Standards and Objective
Giving children opportunities to play with and manipulate words is an excellent way to reinforce awareness of individual sounds in words.
- A list of words featuring consonant blends and clusters
- The Circus Ship
- Dream of Trains
- Grotski and the Magic Wheat
After having listened to a short story, such as The Circus Ship, find a place where you and a small group of children can sit comfortably in a circle on the floor. Talk about what they just heard and ask what they noticed about the sounds of certain words the author used to tell the story. Did they notice that the story was told using words that rhyme?
Using words from the story, demonstrate what happens when you manipulate sounds to make new words. Say the word crash. Now say it again but without the /r/. What happened to the word? It’s been changed to cash. Next, ask a child to say the word crash. Now ask him to say it again without the /k/. (Remember not to ask the child to leave out a sound by naming the letter, but to leave out the sound the letter makes.) Now the word is rash. Give each child in the circle the opportunity to change a word. Move around the circle a second time, this time a little more quickly.
If you want to continue the fun and let things get a little silly, remove sounds that leave children with nonsense words. Ask the group if the word made is a real word and ask them to defend their answers. Some Seuss fans may offer good arguments!
|Word list from The Circus Ship|
Extensions and Variations
Have children listen to the Author’s Note at the end of the story. While The Circus Ship is not a true story, it is based on a real historical event that involved a The Royal Tar, a ship that was carrying circus animals and wrecked off the coast of Maine in 1836. Discuss with children how a story can be based on the lives of real people or actual events but still be a work of fiction. Talk about a recent neighborhood or community event or activity or a current national news item that children are familiar with. Decide together on an event that is of interest to the group and provide children with time and opportunity to research more about the event. Provide a Venn Diagram and Story Map to help children organize their ideas about a fictional story based on the real event that was researched. Give children time to think about their story and have each verbalize his story aloud for the group.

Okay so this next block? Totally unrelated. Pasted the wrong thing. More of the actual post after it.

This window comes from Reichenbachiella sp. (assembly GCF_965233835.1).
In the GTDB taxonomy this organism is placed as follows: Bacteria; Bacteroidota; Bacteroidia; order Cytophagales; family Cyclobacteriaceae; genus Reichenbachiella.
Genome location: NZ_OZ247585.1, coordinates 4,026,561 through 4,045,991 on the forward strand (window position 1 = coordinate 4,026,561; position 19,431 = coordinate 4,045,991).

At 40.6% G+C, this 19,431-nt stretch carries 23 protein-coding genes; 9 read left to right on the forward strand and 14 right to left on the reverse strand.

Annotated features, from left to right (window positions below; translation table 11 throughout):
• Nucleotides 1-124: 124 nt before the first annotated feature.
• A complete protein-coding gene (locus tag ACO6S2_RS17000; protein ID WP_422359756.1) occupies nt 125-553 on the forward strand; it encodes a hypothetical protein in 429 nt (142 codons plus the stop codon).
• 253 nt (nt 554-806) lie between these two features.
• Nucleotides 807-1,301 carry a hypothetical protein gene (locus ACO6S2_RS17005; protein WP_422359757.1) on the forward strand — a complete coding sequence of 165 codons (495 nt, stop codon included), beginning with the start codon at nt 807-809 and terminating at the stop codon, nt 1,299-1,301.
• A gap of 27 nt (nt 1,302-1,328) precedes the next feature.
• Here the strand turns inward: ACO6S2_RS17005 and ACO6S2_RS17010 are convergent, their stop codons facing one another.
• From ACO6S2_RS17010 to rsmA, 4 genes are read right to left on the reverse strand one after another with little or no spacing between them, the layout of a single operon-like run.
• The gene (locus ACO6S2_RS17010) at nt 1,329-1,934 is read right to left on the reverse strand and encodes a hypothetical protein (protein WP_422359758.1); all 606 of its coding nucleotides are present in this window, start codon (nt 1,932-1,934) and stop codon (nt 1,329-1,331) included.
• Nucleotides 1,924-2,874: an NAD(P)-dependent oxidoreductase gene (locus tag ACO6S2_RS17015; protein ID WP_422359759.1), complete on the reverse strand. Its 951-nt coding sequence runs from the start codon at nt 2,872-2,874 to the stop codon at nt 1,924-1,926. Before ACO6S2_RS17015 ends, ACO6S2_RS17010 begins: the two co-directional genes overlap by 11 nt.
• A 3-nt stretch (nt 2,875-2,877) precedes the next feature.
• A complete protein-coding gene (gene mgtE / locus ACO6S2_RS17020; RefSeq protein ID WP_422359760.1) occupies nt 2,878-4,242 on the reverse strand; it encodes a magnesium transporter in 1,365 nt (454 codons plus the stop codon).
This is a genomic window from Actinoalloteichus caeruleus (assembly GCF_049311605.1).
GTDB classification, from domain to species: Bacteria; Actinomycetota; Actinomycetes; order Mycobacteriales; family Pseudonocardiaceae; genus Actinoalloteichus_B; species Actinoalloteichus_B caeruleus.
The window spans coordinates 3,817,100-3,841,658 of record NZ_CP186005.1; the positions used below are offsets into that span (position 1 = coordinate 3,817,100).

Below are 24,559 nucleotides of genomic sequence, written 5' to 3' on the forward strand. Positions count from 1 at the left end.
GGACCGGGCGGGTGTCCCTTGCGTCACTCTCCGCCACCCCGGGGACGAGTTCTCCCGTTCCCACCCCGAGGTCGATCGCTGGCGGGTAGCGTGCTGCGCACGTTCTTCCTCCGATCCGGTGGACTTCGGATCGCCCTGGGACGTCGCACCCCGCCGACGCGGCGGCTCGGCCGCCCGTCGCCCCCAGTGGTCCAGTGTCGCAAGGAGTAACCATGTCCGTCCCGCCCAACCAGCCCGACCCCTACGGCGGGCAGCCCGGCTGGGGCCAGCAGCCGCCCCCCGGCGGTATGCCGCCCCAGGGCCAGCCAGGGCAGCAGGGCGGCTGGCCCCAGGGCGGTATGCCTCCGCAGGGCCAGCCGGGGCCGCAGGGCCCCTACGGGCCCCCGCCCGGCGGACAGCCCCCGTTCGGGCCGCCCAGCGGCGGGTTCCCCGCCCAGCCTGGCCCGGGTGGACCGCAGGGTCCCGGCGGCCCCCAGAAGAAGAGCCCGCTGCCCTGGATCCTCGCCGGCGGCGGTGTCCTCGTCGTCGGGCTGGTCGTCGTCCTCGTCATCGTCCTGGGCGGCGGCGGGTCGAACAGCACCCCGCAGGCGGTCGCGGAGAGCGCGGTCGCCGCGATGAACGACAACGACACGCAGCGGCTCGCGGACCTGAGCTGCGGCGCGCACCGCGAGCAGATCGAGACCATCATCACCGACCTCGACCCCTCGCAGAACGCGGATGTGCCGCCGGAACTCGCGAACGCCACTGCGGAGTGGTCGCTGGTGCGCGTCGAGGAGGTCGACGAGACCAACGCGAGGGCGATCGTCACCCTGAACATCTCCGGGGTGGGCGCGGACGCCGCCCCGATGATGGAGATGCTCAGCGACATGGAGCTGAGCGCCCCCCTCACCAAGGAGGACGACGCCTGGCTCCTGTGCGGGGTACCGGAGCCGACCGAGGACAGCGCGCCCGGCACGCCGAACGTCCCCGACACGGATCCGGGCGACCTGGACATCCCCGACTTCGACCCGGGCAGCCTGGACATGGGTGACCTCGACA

Instead of manipulating just one word, challenge listeners to add and subtract sounds to make new words. For example, say the words steam and crash. Then demonstrate what happens when you leave out the /k/ in crash and replace it with the /t/ from steam. Now you have trash. You can also make cream, scream, stream, and stash. You may want to pair children up so that each student can keep track of the sounds of one word and work together to manipulate sounds and share new words with the group. Children may find it challenging to keep track of their words and sounds, but because this is about sounds, and not letters or spelling, no paper and pencils allowed!
About Phonemic Awareness
Phonemic Awareness is when a reader knows that spoken words are made up of individual sounds in a specific order. When a child can manipulate individual sounds, or parts of a word, and a stream of speech, that child is demonstrating phonemic awareness. Learning through listening on Tales2go allows both emerging readers and proficient readers to hear those individual sounds that make up both familiar and new words, read by storytellers and professional narrators, enabling them to have practice with this fundamental reading and pre-reading skill. Unlike computer-generated speech, or even text read by a peer or teacher, the titles on Tales2go are recorded with quality and expressive spoken language. Phonemic awareness is one of the building blocks to literacy that is reinforced every time Tales2go is accessed.